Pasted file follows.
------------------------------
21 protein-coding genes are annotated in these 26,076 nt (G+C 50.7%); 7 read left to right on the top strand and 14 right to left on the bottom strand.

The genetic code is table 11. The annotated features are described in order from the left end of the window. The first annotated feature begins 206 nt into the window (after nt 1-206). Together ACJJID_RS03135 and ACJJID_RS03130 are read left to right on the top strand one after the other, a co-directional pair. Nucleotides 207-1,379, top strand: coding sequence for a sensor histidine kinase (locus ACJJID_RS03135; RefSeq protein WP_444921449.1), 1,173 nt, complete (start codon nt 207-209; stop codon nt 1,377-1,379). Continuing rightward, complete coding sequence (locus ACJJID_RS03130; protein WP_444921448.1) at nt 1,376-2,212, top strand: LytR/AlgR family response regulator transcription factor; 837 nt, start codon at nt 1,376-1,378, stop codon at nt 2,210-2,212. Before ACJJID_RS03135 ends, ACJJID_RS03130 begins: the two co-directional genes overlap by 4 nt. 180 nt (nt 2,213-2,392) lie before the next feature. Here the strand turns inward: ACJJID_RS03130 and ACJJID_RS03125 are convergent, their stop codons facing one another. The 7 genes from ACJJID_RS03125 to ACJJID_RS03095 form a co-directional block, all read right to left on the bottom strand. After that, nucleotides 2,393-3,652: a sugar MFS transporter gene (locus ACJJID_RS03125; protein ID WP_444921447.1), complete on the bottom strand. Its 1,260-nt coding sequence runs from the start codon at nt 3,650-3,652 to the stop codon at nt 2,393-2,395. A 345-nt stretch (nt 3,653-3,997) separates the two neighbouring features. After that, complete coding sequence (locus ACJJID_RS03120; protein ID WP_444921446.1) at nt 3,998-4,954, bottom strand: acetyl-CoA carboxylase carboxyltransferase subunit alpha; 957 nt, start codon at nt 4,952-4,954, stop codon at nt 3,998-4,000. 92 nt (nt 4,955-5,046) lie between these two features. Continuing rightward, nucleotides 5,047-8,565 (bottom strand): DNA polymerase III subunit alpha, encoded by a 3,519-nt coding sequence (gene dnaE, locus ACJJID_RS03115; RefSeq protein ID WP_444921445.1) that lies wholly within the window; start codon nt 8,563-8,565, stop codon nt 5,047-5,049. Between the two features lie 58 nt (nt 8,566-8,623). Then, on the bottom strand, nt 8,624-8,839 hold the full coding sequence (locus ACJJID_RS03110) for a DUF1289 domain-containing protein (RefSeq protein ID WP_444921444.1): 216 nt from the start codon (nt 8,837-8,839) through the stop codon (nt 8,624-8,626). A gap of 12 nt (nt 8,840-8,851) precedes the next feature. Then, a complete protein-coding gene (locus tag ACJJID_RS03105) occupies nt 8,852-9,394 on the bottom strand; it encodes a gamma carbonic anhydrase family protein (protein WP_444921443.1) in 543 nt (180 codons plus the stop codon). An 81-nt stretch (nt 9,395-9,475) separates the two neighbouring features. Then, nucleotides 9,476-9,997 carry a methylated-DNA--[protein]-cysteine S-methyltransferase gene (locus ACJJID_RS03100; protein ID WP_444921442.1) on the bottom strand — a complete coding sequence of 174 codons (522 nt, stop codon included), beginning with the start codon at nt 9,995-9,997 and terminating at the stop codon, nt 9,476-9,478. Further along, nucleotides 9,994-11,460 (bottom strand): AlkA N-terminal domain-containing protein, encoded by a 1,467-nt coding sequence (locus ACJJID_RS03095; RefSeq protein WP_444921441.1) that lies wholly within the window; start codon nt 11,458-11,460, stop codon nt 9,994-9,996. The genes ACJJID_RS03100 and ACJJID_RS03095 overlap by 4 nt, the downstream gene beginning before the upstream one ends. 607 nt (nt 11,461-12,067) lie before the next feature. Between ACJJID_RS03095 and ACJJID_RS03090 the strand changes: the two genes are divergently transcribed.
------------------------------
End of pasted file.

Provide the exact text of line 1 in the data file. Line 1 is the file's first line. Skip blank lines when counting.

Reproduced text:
21 protein-coding genes are annotated in these 26,076 nt (G+C 50.7%); 7 read left to right on the top strand and 14 right to left on the bottom strand.